Emily Bazelon at the New York Times (1/24/13): In October, the Fifth Circuit ruled in Amy’s favor, in a 10 to 5 decision. The court also accepted the theory of joint and several liability, finding that this means of allocating shared responsibility can ensure “that Amy receives the full amount of her losses, to the extent possible, while also ensuring that no defendant bears more responsibility than is required for full restitution.” . . . The Fifth Circuit’s decision creates a clear split among the appeals courts over how to interpret Congress’ provision of restitution for sex-crime victims — a split that only the Supreme Court can resolve. Cassell and Marsh have asked the justices to do that, and the court could hear a restitution case as early as next fall. | In re Amy Unknown, No. 09-41238 (5th Cir. March 22, 2011)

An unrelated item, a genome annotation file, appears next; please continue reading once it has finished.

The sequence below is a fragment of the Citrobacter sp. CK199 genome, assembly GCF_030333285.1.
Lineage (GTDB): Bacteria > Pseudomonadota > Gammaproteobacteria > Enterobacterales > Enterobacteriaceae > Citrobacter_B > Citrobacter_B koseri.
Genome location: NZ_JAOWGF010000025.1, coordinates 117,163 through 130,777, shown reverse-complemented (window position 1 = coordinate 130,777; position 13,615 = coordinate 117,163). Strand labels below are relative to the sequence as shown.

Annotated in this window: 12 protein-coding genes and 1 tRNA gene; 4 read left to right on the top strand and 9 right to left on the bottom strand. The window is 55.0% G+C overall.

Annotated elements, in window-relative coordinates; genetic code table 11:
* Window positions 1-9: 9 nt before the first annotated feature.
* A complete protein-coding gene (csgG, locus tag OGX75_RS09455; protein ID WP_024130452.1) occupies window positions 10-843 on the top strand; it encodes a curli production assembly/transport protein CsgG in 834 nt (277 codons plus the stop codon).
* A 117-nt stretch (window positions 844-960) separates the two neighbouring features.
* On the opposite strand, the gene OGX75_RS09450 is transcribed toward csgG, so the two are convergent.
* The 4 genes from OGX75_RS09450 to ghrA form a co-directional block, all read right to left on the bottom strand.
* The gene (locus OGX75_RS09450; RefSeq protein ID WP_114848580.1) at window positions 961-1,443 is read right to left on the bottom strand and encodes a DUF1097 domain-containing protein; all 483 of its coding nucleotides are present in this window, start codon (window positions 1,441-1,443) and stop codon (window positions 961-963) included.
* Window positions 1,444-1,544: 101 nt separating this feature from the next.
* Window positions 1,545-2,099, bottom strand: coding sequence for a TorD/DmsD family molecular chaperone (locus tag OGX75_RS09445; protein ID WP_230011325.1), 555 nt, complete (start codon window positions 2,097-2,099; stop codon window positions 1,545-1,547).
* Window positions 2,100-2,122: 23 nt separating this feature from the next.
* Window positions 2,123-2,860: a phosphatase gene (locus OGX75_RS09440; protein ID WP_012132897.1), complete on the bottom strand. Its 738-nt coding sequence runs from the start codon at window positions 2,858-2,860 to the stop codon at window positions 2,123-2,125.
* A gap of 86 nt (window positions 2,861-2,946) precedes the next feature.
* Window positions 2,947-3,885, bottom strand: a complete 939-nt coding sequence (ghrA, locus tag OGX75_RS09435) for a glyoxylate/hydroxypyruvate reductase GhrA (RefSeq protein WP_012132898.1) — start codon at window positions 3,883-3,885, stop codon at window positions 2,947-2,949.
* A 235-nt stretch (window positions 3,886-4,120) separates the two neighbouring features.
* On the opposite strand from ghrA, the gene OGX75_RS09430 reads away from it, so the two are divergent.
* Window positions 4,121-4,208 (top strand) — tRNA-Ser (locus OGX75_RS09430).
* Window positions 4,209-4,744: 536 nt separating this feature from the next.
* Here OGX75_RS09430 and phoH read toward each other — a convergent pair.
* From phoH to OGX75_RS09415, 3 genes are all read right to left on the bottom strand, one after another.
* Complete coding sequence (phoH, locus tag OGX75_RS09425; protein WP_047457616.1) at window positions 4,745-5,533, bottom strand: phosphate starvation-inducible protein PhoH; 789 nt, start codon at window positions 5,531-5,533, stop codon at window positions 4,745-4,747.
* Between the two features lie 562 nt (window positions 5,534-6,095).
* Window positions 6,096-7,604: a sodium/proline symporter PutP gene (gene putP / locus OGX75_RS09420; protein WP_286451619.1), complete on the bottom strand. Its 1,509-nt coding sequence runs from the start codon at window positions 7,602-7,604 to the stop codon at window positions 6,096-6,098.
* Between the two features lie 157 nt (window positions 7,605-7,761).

Appellate Daily: Paul Cassell, a former federal judge, represents child pornography victims in a series of federal appellate cases. In October alone, Cassell notched a win and a loss in two circuit courts and argued in another. The case he won created a circuit split about restitution for victims, which the U.S. Supreme Court will almost certainly be asked to review.
How Appealing quotes and links to the AP and the earlier 5th Circuit opinion: A federal appeals court in New Orleans has agreed to rehear two cases in which a victim of child pornography sought restitution from men who viewed sexually explicit photographs of her on the Internet.” | In re: Amy Unknown.